$${\sigma }_{Normalized }= \frac{\sigma \left(t\right)- {\sigma }_{0}}{{\sigma }_{max}- {\sigma }_{0}}$$

10

where \(\sigma \left(t\right)\) is the relaxation stress at time \(t\), \({\sigma }_{0}\) is the equilibrium stress which is obtained at *t* = 10,800 seconds and \({\sigma }_{max}\) is the initial stress when relaxation starts (*t* = 2 seconds) which is the value of the maximum compressive stress as defined in the previous section. The normalized stress as a function of time is plotted in Fig. 4.c and clearly illustrates accelerated relaxation behavior at higher strain.

As stated in section 5.1, we can plot the stress as a function of time as predicted by the Gent model where the theoretical curves are shown as dashed lines in Fig. 4.b. We also obtained the values of *µ**1*, *µ**2* (Table 1) and the relaxation time (*τ*) and according to fitting results of the rheological model, the relaxation time decreases with increased compressive strain (Fig. 4.d). At the lowest compressive strain of 5%, the gel’s relaxation time was 435 seconds whereas at the highest compressive strain of 20%, the gel undergoes relaxation within 207 seconds which is 52.4% faster.

We next correlate the measured stress relaxation kinetics to the ionic debonding process. Without the application of an external force, the time needed for the ionic debonding can be given by:

$$\tau =\frac{1}{\nu } \text{e}\text{x}\text{p}\left(\frac{{E}_{a}}{{k}_{B}T}\right)$$

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,

where \(\nu\) is the average atomic frequency, the typical value of which is 1014 Hz, *E**a* is the dissociation energy, \({k}_{B}\) is Boltzmann’s constant (\(1.38\times {10}^{-23}\)J/K) and \(T\) (300 K) is the absolute temperature.

We assume that the stress relaxation measured in the alginate hydrogel stems from the ionic debonding. When a polymer chain is subject to force *f*, the ionic debonding time can be modified as:

$$\tau =\frac{1}{\nu }\text{exp}\left(\frac{{E}_{a}}{{k}_{B}T}\right)\text{e}\text{x}\text{p}\left(\frac{\text{ƒ} {\varDelta }_{a}}{{k}_{B}T}\right)$$

12

,

where \({\varDelta }_{a}\)is the activation length. By re-arranging Eq. (12), we obtain the following linear equation:

$$\text{ln}\left(\frac{\tau }{{\tau }_{0}}\right)=\frac{{E}_{a}}{{k}_{B}T}-{\epsilon }$$

13

where \({\tau }_{0}= 1/\nu = {10}^{-14}sec\) and \(=\frac{\text{K} {\varDelta }_{a}}{{k}_{B}T}\), with the assumption \(\text{ƒ}=K\epsilon\).

In Fig. 4.e, we plot \(\text{ln}\left(\frac{\tau }{{\tau }_{0}}\right)\) as a function of the applied compressive strain where linear fitting is used to determine the values of \(\frac{{E}_{a}}{{k}_{B}T}=38.5\) and \(=4.78\) based on the y-intercept and slope. We can calculate the dissociation energy *E**a* to be 95.9 kJ/mol, which is consistent with previous studies (Agulhon et al. 2012; Hashemnejad and Santanu 2019; Fang et al. 2007).

We can link the force *f* that one chain experiences, the Young’s modulus and the applied strain based on eight-chain model as (Cioroianu et al. 2016):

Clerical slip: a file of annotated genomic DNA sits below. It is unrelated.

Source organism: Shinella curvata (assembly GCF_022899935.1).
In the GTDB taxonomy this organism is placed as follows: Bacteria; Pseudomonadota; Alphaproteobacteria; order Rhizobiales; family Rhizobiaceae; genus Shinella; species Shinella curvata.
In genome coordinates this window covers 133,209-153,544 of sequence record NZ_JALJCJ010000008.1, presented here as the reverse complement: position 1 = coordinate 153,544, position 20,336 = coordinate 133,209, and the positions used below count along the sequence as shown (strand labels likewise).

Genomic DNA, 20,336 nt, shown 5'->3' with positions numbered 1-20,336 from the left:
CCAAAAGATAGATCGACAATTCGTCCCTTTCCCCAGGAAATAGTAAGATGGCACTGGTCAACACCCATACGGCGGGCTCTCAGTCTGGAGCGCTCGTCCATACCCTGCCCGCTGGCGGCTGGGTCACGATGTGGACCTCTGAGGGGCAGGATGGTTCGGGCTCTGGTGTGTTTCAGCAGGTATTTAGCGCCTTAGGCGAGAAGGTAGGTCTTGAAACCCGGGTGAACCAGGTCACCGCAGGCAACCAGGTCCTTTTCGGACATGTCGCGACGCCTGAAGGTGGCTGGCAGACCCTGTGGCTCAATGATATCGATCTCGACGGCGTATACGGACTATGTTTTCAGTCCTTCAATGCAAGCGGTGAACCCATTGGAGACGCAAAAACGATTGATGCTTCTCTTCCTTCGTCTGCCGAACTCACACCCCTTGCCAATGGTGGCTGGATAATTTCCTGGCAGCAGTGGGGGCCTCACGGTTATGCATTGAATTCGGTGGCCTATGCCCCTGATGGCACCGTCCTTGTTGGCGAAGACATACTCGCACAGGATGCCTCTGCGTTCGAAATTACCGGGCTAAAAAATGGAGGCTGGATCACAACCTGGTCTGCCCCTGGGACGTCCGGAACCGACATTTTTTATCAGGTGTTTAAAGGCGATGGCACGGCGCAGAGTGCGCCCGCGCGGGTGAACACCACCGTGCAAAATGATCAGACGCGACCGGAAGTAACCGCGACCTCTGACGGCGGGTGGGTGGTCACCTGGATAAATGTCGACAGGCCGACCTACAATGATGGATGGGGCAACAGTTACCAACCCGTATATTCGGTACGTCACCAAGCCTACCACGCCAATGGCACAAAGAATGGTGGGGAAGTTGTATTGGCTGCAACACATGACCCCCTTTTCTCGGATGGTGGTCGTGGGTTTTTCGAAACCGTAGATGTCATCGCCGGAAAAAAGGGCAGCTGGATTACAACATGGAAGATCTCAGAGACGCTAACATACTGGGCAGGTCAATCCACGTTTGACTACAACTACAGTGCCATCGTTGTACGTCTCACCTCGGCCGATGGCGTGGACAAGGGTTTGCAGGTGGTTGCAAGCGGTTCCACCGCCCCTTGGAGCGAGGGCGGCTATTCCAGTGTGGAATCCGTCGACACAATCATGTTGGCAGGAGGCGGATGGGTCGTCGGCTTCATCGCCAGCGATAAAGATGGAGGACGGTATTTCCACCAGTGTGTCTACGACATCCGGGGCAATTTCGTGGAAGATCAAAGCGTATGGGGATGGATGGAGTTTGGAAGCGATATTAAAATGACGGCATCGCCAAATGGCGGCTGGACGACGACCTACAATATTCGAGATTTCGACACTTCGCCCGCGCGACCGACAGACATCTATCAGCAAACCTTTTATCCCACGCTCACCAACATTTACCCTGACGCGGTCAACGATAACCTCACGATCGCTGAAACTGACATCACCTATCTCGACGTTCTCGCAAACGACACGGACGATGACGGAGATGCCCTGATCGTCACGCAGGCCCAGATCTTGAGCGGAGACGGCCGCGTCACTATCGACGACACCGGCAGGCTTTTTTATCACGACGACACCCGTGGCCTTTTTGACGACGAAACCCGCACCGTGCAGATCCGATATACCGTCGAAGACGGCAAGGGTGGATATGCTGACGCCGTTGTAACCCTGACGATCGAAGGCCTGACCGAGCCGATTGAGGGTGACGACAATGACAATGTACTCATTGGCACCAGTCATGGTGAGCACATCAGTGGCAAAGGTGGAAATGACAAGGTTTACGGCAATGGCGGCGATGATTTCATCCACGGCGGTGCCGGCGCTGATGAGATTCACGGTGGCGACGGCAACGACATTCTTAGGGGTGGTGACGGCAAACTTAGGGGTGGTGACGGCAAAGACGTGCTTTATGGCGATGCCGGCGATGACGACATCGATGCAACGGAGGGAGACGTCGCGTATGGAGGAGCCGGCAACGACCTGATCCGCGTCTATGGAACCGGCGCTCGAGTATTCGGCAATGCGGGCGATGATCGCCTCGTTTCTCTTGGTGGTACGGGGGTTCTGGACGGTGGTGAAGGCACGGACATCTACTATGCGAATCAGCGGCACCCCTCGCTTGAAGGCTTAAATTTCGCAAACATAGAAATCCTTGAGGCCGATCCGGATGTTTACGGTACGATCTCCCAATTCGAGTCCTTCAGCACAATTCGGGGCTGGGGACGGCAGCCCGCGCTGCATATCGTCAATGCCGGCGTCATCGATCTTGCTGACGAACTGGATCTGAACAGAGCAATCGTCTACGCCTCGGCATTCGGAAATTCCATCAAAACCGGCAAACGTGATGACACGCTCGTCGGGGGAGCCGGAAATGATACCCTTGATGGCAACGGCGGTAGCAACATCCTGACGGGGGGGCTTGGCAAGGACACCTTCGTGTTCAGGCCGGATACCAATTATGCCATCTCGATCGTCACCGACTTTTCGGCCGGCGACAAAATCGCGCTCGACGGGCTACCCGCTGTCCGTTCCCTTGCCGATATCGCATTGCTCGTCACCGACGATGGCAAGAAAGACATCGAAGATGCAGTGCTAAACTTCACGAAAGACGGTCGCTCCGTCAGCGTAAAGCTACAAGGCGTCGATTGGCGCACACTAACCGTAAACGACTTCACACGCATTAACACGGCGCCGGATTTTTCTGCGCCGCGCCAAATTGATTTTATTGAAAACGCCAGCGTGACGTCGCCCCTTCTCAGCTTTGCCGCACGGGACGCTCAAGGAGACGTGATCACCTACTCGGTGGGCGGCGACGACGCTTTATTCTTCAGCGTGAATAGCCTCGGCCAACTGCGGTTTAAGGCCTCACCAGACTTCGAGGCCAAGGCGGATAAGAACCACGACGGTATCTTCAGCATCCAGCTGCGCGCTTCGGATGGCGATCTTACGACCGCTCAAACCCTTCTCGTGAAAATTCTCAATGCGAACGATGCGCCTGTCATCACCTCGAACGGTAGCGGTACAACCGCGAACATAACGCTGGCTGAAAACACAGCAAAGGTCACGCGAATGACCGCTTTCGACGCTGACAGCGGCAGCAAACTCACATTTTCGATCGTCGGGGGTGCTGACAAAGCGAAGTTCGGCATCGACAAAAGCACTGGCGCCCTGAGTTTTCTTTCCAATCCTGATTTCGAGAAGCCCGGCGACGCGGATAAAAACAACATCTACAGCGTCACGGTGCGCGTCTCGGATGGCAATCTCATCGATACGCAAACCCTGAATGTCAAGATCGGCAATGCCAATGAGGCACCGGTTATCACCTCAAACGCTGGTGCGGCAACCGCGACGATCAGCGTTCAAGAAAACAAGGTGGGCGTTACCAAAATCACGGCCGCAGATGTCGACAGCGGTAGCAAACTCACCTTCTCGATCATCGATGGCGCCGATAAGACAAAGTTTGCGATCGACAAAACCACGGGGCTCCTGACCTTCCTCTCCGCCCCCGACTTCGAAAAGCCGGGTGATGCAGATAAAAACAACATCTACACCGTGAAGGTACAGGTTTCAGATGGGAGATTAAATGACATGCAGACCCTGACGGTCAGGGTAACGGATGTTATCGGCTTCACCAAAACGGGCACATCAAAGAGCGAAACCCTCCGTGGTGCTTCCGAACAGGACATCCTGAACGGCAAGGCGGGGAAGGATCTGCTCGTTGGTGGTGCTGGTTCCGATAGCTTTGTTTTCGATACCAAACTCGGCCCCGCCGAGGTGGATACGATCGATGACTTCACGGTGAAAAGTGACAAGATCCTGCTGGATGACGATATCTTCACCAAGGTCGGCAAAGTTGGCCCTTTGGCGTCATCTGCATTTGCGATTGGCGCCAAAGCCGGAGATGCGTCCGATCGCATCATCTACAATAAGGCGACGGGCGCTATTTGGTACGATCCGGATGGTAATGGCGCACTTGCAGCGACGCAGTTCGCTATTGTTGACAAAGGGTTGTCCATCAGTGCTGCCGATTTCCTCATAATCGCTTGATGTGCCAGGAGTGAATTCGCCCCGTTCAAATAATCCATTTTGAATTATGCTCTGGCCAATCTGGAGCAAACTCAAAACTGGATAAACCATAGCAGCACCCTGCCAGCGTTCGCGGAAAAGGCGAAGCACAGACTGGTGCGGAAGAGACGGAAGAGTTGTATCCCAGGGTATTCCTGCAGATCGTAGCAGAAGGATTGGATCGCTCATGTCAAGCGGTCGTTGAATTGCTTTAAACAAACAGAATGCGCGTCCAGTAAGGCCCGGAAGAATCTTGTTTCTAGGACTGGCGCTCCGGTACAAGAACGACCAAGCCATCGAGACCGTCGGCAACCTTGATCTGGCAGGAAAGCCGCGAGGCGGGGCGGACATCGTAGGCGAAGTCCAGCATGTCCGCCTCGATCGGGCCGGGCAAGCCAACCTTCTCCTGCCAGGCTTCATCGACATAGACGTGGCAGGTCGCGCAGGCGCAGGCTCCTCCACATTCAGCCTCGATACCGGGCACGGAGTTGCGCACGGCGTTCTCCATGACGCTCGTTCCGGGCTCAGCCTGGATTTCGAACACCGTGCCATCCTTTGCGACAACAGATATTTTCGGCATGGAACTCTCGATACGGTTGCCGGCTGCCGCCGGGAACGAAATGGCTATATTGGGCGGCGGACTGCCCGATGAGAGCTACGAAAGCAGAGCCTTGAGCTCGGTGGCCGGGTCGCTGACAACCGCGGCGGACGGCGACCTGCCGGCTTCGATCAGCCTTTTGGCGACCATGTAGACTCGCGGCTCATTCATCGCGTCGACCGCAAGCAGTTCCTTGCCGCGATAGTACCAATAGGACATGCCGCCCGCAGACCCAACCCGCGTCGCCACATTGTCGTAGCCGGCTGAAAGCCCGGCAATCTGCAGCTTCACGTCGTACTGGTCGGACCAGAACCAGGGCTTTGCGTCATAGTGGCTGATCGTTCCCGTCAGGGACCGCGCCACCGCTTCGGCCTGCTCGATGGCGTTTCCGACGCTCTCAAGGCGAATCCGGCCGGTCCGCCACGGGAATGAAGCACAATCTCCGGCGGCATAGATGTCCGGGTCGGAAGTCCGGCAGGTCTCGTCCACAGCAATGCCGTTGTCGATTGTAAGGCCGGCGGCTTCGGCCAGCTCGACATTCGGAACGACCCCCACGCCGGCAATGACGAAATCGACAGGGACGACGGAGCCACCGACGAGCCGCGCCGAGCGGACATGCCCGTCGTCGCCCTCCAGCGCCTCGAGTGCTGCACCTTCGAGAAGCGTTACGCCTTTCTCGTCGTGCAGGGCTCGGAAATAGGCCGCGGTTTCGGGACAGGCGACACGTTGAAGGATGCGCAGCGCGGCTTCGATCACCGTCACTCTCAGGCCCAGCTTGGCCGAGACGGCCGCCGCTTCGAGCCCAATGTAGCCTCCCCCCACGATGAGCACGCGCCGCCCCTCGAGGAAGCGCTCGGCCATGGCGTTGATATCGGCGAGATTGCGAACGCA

$$\text{ƒ}=E{l}_{0}^{2}\frac{\sqrt{3}}{4}\epsilon$$

14

where \(E=0.013 MPa\) and is the Young’s modulus, \(\epsilon\) is the applied compressive strain and \({l}_{0}\) is the mesh size of the polymer network (Campbell et al. 2019). Based on the definition of \(,\) we have:

$$=\frac{\sqrt{3}E{l}_{0}^{2}{\varDelta }_{a}}{4{k}_{B}T}$$

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Built on the previous studies, we put the mesh size of the alginate gel to be 50 nm, and by using Eq. (15), we find that the activation length \({\varDelta }_{a}\)= 1 nm, and this is comparable to the size of a G-Block which forms an ionic bond with the Ca2+ in the alginate gel.

## 5.3. Crosslinked PAAm-alginate Double Network Hydrogel

Double network gels have been recently intensively explored to achieve superior mechanical properties. A representative double network gel is formed by combing these two polymers (Fig. 5.a) with covalent (green triangles) and ionic (red circles) bonds in addition to the formation of coordinated covalent bonds (blue diamonds) because of chain interaction as discussed in section 5.1. Under three different compressive strains (Fig. 5.b), the double network hydrogel behaves similarly to the single network alginate gel with noticeable change in relaxation behavior at higher strain as shown Fig. 5.c where normalized stress is plotted as function of time. The results indicate that the stress relaxation in a double network gel is also associated with the unzipping of ionic bonds within the gel’s network.

Like what we did previously, fitting data of the rheological model (dashed lines in Fig. 5.b) were used to determine the relaxation time as a function of the applied strain (Fig. 5.d) and the results confirm the presence of strong force-dependance behavior due to the alginate ionic bonds that exists within the hydrogel’s double network.

Using Eq. (13) and the concept of microscopic force sensitivity explained in section 5.2, the value of \(\)for the double network hydrogel was found to be equal to 5.44 (Fig. 5.e) which is 1.13 times larger than the value for single network alginate. Such difference is mainly because of the different environment and chain topology in ionically crosslinked alginate gel and the double network gel. Although the value of \(\)is different for the two gels, the dissociation energy *E**a* value remains unchanged and is also equal to 95.9 kJ/mol for the double network gel. This is expected since the source of energy comes from the ionic debonding of the alginate chains which are present in equal amounts in both hydrogels.

Furthermore, and based on the results obtained from the Gent model, we find that the double network instantaneous modulus (*µ**1**+ µ**2*) was equal to 9.45 kPa which is 40.4% higher than the addition of the single network moduli (Table 1) and this again can be explained by the formation of the coordinated covalent bonds between the alginate and PAAm polymer chain as explained previously.